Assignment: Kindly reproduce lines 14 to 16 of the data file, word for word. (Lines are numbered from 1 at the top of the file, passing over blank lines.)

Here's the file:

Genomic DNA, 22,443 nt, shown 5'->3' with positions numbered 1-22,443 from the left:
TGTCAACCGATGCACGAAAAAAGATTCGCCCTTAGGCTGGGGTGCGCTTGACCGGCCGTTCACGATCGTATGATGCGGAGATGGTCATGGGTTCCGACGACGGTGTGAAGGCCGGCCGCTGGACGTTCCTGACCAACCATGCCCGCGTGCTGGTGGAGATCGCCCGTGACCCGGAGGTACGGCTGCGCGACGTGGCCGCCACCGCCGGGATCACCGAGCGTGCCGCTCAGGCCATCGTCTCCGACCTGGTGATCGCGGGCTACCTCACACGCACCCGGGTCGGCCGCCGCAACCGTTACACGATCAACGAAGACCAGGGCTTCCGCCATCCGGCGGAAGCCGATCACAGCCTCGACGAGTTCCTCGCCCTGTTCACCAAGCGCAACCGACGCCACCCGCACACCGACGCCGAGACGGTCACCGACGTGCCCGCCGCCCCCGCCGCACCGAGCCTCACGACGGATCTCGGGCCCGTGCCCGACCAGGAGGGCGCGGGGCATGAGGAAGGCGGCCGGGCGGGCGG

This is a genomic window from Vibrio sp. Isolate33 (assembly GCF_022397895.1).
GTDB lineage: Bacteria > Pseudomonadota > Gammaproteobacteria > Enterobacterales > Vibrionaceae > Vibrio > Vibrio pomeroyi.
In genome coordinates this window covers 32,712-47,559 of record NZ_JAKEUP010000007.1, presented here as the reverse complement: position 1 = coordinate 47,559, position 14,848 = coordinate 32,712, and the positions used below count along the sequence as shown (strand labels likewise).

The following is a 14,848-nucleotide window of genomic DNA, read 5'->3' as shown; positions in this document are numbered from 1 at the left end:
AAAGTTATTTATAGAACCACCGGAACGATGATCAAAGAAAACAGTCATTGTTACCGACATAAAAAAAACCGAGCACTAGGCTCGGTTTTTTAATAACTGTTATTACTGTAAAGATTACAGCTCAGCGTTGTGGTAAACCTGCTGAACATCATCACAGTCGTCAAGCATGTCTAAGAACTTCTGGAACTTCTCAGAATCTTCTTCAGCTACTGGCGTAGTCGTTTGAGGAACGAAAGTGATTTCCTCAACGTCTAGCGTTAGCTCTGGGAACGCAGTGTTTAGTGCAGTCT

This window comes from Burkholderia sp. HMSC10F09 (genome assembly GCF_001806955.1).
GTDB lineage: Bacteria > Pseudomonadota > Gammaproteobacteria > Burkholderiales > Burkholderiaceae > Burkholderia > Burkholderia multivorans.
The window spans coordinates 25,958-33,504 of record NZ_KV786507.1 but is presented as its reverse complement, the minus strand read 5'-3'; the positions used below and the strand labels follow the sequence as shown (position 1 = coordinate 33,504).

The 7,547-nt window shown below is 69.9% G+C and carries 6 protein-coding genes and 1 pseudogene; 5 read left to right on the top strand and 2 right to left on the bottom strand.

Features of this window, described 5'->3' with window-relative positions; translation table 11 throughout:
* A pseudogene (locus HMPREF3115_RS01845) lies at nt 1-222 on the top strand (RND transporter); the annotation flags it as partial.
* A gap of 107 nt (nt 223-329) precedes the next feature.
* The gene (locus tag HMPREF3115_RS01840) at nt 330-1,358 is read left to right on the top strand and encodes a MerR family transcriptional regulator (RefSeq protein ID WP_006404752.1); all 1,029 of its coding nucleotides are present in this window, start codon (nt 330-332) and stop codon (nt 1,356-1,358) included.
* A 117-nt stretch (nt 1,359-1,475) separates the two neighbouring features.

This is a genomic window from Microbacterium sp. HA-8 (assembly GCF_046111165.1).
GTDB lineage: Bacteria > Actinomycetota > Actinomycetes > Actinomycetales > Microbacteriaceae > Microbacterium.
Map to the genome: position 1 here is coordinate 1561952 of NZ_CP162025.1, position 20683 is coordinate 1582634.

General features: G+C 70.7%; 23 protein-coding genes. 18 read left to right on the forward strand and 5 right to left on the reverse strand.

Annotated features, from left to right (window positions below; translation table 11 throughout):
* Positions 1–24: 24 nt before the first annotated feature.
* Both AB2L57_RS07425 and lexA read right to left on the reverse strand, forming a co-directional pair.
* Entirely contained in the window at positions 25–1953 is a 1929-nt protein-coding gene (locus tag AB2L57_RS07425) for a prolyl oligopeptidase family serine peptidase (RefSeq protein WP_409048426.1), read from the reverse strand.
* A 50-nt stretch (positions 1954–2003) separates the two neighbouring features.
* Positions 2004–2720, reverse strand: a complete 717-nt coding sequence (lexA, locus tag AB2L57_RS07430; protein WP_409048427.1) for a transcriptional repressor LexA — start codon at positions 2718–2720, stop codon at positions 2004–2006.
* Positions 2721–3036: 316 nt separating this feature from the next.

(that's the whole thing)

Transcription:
* A gap of 107 nt (nt 223-329) precedes the next feature.
* The gene (locus tag HMPREF3115_RS01840) at nt 330-1,358 is read left to right on the top strand and encodes a MerR family transcriptional regulator (RefSeq protein ID WP_006404752.1); all 1,029 of its coding nucleotides are present in this window, start codon (nt 330-332) and stop codon (nt 1,356-1,358) included.
* A 117-nt stretch (nt 1,359-1,475) separates the two neighbouring features.